It may seem hard to believe at the present time but, about a year ago, there was a spell of really good weather. I remember it because it coincided with Easter and the April and May bank holiday fest and we went on a lot of picnics. Our son was a few months old, the shock of the newborn days had, thankfully, dissipated and I was beginning to really enjoy motherhood. The oxytocin must have still been hanging around, as my memory of this time is of total blissed out loveliness. We loaded up our wicker picnic basket with freshly baked sourdough and smelly cheese (I’m not usually a fan but was still revelling in not being pregnant any more) and rolled up our beautiful pure wool Atlantic picnic blanket. We sat in parks, on riversides, on beaches, enjoying the sunshine. Our son was still mainly asleep, or shoved under my jumper feeding, while other people handed me sandwiches and tea from a flask. The whole thing was really rather civilised; we were really rather smug.

Fast forward a year and picnics can no longer be described as civilised. Oh no. The weather is dreadful, for a start. And our once-mainly-asleep baby is now uproariously awake and riotously mobile. Unrestrained by the shackles of the highchair (which he will now only sit in if bribed with a range of previously forbidden foodstuffs), our toddler’s eyes light up as he tries to take in the mindboggling new concept he is faced with. Food? Outside? On the floor? He then does the only logical thing, which is to dive in and crawl all over it. Our wicker picnic basket is now simultaneously a box to be climbed in and out of and a receptacle for the huge amounts of detritus (crumpled wet wipes, half eaten bananas, dribble bibs soggy with drool and snot etc) that a fifteen month old manages to produce. Our beautiful pure wool Atlantic picnic blanket now seems like the most foolish purchase ever, an embarrassing relic from our child free days, and is smeared with hard boiled egg and seeds from cherry tomatoes which he has popped with his teeth. The rest of the family think this is hilarious. I sit sighing into my plastic tumbler.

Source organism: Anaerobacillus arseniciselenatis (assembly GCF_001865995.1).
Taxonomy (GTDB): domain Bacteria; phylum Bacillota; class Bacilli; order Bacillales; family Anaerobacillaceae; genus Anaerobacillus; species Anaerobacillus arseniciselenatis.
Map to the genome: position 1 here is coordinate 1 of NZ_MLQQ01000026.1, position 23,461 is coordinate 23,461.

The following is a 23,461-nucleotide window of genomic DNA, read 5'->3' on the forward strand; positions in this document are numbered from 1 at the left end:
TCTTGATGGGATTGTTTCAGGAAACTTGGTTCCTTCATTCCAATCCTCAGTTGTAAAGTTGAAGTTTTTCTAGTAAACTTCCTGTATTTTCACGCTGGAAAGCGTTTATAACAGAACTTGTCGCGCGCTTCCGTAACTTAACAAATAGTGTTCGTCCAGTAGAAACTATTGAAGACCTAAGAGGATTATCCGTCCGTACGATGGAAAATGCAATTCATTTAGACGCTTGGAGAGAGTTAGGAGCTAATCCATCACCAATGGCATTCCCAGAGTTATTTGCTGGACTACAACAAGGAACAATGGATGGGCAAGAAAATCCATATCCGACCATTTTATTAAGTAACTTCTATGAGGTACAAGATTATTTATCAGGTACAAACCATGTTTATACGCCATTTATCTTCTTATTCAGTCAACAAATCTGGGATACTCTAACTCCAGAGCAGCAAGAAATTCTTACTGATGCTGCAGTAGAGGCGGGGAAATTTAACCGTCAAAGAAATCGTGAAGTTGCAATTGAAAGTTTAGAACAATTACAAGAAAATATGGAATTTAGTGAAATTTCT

The scene of this carnage was the riverside in Corbridge. The jewel in the crown of the Tyne Valley, Corbridge has a Roman fort, a handful of posh pubs and cosy tea rooms, and, if you can cope with the affluence oozing from every corner, is a great place for a day out. What Corbridge also has, and what I needed after the apocalyptic picnic, is shops. Really great shops, and shopkeepers. One year, bored rigid by the claustropobic monotony of the Metrocentre, I decided to do my Christmas shopping in Corbridge and I think it was one of my best present giving years to date. This time, I went into four shops and had actual proper conversations with the shopkeepers in every single one of them. The lady in the menswear shop Shorts helped my husband pick out a quirky shirt for a wedding. The lady in the cool old school sweetshop Skrumshus told me about the revival of the Caramac. The owner of The Forum bookshop chatted to me about the Love Your Indie reward scheme and why books set on remote Scottish islands are so popular this year. And the lovely ladies in Katie Kerr ferried dresses to and from the changing room until I finally decided which one to buy. This is personal shopping, not being manhandled by a sycophant in an extra large changing room in Debenhams. There is also delicious food to be bought in the Corbridge Larder, pretty gifts to be had in Acanthus and a whole glut of oddities to be rifled through in one of the most fabulously weird shops I have ever been in, RE, which sells, in its own words “found objects for the home”. These include vintage jelly moulds, bone china biblical plates, and multicoloured plastic Guatemalan baskets (I have one, it’s ace).

One of the things I love most about the English countryside on Bank Holidays is the possibility of encountering a random local tradition or two. We found one in the form of a fancy dress wheelbarrow race through the village, in which the participants had to stop at each pub and down a pint. One took a swig of the ale proffered by a generous landlord, declared it “rank” and vomited all over the pavement. There were gasps and snorts of disgust from the crowd, but not from me. I’m not usually one to condone antisocial behaviour, but I suddenly felt less bad about the picnic antics now that we were no longer alone in lowering Corbridge’s genteel tone.

A short drive away is Vallum Farm, where we stopped on the way back home. An ice cream parlour and tea room, the farm is a hive of activity and also offers a play area, walks and a gift shop. There may have been hailstones outside, but that made our brownie and ice cream sandwich seem even more delicious. We will definitely be back again. Hopefully by then it will be sunny, and I will have figured out how to get egg and tomato stains out of a pure wool picnic blanket.